The Toronto After Dark Film Festival rolls on through this first weekend and all the way up to Friday, October 26th. For tickets, more information, a full list of films and screening times head on over to torontoafterdark.com. Also, be sure to check out the Toronto After Darkcade, showcasing some of the best in genre-based independent gaming. You can catch our write up about it here!
Today, we take a look back on Thursday second opening night film, the much buzzed about American Mary, and we give you our thoughts on three films yet to come: the cabin in the woods thriller Resolution, the trippy and fanstastical After, and the return of Rubber director Quentin Dupieux with Wrong. You can also check out our review of the opening night film Grabbers here.
After storming onto the genre scene with their less-than-no-budget debut Dead Hooker in a Trunk, Jen and Sylvia Soska (a.k.a. The Twisted Twins) have returned with a new clever/disgusting little genre flick. With a larger budget and more time on their hands to shoot, the writing/directing twins return turned in something far more polished and even thoughtful this time. As much a dark comedy (or even satire) as it is a horror flick, the Soskas dive into the world of body modification to provide some icky set pieces, surreal surgery-scarred characters, and a just enough of twisted take on the American Dream to qualify as more than just gooey genre shenanigans. Now that American Mary is under their belts, the twins are clearly more than just DIY horror icons and bring a welcome female perspective to everyone’s favourite blood n’ guts genre.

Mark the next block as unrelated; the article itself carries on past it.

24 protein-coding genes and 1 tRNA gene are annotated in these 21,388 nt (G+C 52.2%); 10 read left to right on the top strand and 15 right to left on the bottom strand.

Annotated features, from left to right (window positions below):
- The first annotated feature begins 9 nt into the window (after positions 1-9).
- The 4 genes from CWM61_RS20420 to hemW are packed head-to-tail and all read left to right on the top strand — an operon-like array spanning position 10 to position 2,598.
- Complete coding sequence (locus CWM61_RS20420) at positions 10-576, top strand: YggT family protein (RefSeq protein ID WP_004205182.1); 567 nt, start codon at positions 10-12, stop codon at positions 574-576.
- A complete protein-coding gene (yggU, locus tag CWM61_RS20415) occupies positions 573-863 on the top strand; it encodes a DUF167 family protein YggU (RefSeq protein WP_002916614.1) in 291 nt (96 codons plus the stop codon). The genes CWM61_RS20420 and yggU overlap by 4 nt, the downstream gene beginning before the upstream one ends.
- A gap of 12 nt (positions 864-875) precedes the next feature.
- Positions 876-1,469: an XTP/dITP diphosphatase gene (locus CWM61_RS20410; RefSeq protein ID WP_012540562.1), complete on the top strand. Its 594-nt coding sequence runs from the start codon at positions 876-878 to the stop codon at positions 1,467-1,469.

They ladies spin their yarn around Mary (Katherine Isabelle), a medical student who moonlights as a stripper for cash. Since that whole med school thing is expensive, she starts to dig further for work and ends up doing some perverse backroom surgery for her sleazy strip-club owning buddy. It disgusts her, yet opens her up to a new form of employment. Word gets around about her skills and soon she gets involved with the underground body modification surgery scene (yep, apparently that exists). Introduced to the world by a creepy woman who has surgically altered herself to look like Bettie Boop (Tristan Risk, in a performance worth watching the move for alone), she quickly ends up doing jobs like making a model’s body as genital free as a Barbie doll or mixing and matching body parts for a pair of mutually obsessed twins (played by the Soskas with hilarious German accents, obviously). She soon becomes a star in the world and the first half of the movie is darkly funny with plenty of explicit surgery close-ups to keep the genre fans at bay. Then Mary is horribly victimized, seeks revenge with her scalpel and gradually goes insane one gruesome murder at a time.